Do explosive exercises, performed with weights, make you more explosive in your sport?
This article aims to serve as an introduction and reveal whether or not loaded explosive movements are necessary. If so, which types of athletes they are best suited for. I will focus my attention on exercises aimed a increasing the vertical jump and the sprint. For the vertical jump, examples of weighted exercises are: Olympic lifts, jump squats while holding dumbbells/ balancing a barbell on the back, or wearing a weighted vest. For sprinting, many athletes will use the aforementioned exercises, along with other methods such as sprinting with, or pushing, a weighted sled.
Newton et al (1999) determined that weighted jump squat training has been shown to increase force output and rate of force production. However, it is no more superior than unweighted plyometrics in terms of increasing vertical jump height. Vertical jump training via resistive band training has demonstrated limited improvement in vertical jump height compared to plyometric training (McClenton et al, 2008). Jumping with a resistance band means that you are slowly your body down at a time when you want to be speeding up!
Resisted sprint training with a sled has been shown to increase an athletes sprint time over the acceleration phase, or initial 20 metres, of a sprint (Hrysomallis, 2012).
As I discussed in this article on explosive training: acceleration is just one of the key components of explosiveness. Maximum strength, starting strength, and reactive ability are also key components of athleticism.
Developing Acceleration with Explosive Exercises
Why are towing & pushing sleds, along with the Olympic Lifts great for acceleration?? A short amortization (ground contract time) phase is one of the most important aspects of explosive movements such as jumping, and during the top speed phase of sprinting, however, a long amortization phase is critical for effective acceleration during the first 20 metres of a sprint, and during multi-directional sports. The reason why resisted training is so effective for training the acceleration phase of sprinting, is because this type of training increases the ground contact time and requires greater acceleration. This increased ground contact time is simulated while sprinting with resistance via a weighted sled, for example.
When training for the vertical jump with a weighted vest, using an added load only 10-11% of the athletes bodyweight may be the most effective method. A study by Khlifa et al (2010) found that the ‘temporary hypergravity’ or ‘overspeed’ effect imposed by the weighted vest on plyometric exercises led to superior results compared to an unloaded plyometric program. This can be explained by the faster eccentric muscle action that will result from your body’s increased weight. Using a weighted vest compared to holding weights in the hands or on the shoulders also allows for greater safety, use of arm action, and use of more dynamic plyometric exercises for the experienced athlete.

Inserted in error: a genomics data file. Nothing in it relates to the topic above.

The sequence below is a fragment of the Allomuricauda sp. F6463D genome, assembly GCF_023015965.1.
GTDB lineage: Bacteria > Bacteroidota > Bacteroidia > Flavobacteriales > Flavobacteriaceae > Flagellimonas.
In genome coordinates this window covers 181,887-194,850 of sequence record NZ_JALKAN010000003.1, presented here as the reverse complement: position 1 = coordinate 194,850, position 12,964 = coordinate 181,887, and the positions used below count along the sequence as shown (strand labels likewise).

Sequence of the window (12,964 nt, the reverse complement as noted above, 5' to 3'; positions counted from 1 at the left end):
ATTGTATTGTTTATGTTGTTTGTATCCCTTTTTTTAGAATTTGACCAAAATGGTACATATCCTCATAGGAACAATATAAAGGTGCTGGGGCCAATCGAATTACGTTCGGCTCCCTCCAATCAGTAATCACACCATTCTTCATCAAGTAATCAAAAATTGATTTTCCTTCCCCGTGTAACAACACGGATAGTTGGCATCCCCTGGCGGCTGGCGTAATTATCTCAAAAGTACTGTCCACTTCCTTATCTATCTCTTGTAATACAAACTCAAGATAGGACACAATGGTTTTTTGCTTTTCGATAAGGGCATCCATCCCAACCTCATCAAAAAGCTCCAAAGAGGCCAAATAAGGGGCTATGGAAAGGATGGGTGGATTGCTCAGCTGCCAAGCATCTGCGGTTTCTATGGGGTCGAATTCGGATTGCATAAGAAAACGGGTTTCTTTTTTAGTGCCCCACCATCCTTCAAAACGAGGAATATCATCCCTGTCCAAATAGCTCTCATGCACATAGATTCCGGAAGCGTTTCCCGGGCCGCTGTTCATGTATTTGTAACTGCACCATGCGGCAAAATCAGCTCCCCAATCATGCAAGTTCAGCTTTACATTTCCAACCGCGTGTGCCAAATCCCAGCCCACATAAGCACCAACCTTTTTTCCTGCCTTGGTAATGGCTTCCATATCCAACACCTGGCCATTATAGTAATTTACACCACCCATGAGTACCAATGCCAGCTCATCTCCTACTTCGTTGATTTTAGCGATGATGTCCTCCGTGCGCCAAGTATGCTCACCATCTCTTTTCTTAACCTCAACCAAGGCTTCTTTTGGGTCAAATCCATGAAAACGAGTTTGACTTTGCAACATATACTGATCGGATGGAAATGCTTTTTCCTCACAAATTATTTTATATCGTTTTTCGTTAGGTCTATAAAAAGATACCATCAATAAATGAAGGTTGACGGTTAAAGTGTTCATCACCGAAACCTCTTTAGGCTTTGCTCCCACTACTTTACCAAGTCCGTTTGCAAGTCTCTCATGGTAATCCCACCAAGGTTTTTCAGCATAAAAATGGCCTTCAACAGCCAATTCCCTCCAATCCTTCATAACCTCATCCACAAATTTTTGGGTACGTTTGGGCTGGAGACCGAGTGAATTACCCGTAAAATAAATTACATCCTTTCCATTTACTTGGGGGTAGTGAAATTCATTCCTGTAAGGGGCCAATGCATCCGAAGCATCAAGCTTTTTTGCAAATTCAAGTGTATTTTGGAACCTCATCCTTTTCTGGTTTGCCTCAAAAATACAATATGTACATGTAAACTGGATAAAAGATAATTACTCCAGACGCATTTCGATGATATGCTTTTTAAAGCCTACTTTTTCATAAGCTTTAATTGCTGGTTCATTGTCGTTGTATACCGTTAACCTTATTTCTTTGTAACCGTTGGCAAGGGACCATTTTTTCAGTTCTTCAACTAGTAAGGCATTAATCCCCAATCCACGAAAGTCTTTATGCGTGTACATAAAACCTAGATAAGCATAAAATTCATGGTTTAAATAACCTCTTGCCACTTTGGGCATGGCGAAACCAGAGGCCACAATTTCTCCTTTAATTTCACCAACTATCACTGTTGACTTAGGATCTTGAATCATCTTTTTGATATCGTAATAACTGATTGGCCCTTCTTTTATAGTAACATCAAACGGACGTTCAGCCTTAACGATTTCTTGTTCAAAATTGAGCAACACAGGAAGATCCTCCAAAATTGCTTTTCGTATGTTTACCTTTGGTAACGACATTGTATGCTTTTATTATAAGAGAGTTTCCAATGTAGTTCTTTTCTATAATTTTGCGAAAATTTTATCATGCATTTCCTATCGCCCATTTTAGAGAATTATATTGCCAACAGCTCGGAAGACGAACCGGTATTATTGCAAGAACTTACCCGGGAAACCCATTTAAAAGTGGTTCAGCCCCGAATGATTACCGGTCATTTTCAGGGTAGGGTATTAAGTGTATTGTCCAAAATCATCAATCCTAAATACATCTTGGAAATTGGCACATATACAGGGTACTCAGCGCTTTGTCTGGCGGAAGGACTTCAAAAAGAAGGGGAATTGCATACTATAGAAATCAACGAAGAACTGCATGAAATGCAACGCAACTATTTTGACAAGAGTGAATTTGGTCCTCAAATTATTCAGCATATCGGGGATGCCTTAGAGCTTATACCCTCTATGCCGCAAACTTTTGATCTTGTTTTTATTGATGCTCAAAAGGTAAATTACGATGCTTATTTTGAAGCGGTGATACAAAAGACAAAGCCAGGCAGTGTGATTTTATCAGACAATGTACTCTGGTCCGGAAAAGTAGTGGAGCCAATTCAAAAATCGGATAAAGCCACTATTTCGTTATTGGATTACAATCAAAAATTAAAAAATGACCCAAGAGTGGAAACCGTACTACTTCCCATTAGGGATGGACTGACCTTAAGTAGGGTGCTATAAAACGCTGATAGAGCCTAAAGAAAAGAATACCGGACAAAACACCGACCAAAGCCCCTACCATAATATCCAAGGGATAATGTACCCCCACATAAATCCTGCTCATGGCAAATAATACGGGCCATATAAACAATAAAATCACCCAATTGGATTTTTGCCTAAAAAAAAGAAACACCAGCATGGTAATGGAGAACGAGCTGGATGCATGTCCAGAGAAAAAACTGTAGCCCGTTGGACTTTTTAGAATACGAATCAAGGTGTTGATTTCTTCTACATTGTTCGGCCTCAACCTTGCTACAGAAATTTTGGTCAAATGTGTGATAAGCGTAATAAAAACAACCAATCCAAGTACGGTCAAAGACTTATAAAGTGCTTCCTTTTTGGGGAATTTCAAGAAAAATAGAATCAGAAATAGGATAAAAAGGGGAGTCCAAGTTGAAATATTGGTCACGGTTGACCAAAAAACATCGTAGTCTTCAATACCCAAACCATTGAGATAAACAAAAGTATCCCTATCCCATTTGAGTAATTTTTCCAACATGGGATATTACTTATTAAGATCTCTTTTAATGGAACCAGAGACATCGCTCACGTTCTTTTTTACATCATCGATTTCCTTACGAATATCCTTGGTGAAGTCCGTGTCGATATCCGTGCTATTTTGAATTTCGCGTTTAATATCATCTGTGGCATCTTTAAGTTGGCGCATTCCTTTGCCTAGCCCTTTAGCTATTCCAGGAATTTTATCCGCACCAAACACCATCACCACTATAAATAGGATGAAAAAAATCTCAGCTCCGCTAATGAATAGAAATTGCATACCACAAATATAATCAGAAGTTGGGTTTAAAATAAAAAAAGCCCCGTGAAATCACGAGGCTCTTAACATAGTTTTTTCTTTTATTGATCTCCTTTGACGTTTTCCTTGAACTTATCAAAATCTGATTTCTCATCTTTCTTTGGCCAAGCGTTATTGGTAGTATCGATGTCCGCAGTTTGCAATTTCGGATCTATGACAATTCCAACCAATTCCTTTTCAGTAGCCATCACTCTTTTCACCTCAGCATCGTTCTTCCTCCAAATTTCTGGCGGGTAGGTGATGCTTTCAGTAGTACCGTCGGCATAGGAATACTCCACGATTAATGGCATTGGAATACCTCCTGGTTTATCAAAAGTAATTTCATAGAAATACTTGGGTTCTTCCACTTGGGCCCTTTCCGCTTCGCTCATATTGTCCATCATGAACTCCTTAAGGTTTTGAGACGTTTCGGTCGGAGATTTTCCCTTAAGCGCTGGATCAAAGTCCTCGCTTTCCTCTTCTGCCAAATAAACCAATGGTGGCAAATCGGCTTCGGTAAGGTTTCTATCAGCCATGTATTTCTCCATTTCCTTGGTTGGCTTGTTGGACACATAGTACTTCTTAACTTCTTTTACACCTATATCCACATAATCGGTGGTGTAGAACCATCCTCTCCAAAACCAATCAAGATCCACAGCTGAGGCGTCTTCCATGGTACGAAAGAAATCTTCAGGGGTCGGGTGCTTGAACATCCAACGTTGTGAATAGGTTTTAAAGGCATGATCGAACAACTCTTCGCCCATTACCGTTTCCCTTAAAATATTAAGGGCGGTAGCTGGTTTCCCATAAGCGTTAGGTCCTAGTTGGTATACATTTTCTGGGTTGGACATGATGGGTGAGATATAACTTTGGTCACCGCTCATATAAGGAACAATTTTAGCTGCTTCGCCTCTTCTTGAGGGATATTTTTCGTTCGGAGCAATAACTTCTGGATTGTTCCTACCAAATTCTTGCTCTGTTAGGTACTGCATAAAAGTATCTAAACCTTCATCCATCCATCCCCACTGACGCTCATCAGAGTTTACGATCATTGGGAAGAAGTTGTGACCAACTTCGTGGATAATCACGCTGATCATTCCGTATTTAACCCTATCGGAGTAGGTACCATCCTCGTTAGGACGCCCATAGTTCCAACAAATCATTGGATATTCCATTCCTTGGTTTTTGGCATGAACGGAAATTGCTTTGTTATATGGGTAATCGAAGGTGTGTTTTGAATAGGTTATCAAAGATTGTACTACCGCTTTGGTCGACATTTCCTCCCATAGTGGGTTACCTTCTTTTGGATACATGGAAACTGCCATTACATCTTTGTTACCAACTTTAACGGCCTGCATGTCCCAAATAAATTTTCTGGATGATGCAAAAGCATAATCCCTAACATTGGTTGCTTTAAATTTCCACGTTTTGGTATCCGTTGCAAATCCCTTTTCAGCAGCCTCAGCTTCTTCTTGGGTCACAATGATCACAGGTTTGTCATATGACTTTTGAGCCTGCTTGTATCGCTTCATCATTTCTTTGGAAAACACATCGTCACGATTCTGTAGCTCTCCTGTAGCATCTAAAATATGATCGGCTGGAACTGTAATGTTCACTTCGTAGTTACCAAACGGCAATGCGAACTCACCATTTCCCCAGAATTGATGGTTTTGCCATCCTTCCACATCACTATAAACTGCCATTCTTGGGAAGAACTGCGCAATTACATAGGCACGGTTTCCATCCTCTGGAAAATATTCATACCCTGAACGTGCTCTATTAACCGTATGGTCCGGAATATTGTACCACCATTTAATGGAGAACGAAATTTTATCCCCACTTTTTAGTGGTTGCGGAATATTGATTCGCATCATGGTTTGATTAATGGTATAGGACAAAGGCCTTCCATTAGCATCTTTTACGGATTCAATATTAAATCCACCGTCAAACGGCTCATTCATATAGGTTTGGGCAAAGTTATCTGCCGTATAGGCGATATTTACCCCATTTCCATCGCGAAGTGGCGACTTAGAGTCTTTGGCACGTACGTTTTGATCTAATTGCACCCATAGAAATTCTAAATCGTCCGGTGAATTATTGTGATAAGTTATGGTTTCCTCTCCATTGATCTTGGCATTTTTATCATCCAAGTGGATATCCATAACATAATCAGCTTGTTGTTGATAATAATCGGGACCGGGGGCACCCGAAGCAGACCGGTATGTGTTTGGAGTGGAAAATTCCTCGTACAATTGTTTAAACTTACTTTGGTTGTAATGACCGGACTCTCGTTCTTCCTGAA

How much weight?
When taking into consideration the force/velocity curve, it is important to select a load that will optimize power output. In Supertraining (Siff, 2004), the optimal load in which to perform weighted explosive exercises is listed at 25% of the maximal force an athlete is capable of producing. However, an effective training routine should also periodically include a variety of resistances across the force/velocity spectrum.
For athletic movements that require more acceleration and maximal strength (accelerating out of a cut, making a tackle, pushing a bobsled), use explosive exercises with a greater load more often than movements that require short ground contact time. Movements requiring more starting strength and short ground contact times, such as jumping and top speed sprinting, should be trained with a greater involvement of explosive exercises utilizing a lighter load or no load at all.
-A high ‘in game’ vertical jump requires short ground contact time.
-The first 20 metres of a sprint, or short burst sprints in multi-directional sports require high acceleration capabilities
-When training for the vertical jump, use lighter loads of approximately 25% or less of maximal strength capabilities more often than with heavier loads.
-When training for the vertical jump, resistance bands are LESS effective than both weighted and unweighted explosive exercises due to their increased ‘drag’ and negative effect on ground contact time.
-When training for acceleration (up to 20 metres) during track events and multi-directional sports, weighted sleds are effective. Resistance bands should also be avoided here.
-To make a well-rounded athlete who is capable of demonstrating explosiveness in a variety of sport scenarios and body positions should perform explosive exercises with both light and heavy resistance, along with bodyweight exercises which stress reactive ability.
Hrysomallis, C. (2012). The Effectiveness of Resisted Movement Training on Sprinting and Jumping Performance. Journal of Strength & Conditioning Research
Khlifa, R., Aouadi, R., Hermassi, S., Chelly, M.S., Jlid, M.C., Hbacha, H., Castagna, C. (2010). Effects of a Plyometric Training Program with and without Added Load on Jumping Ability in Basketball Players. Journal of Strength & Conditioning Research
Newton, R.U., Kraemer, W.J., Hakkinen, K. (1999). Effects of Ballistic Training on Preseason Preparation of Elite Volleyball Players. Journal of Medical Science and Sports Exercise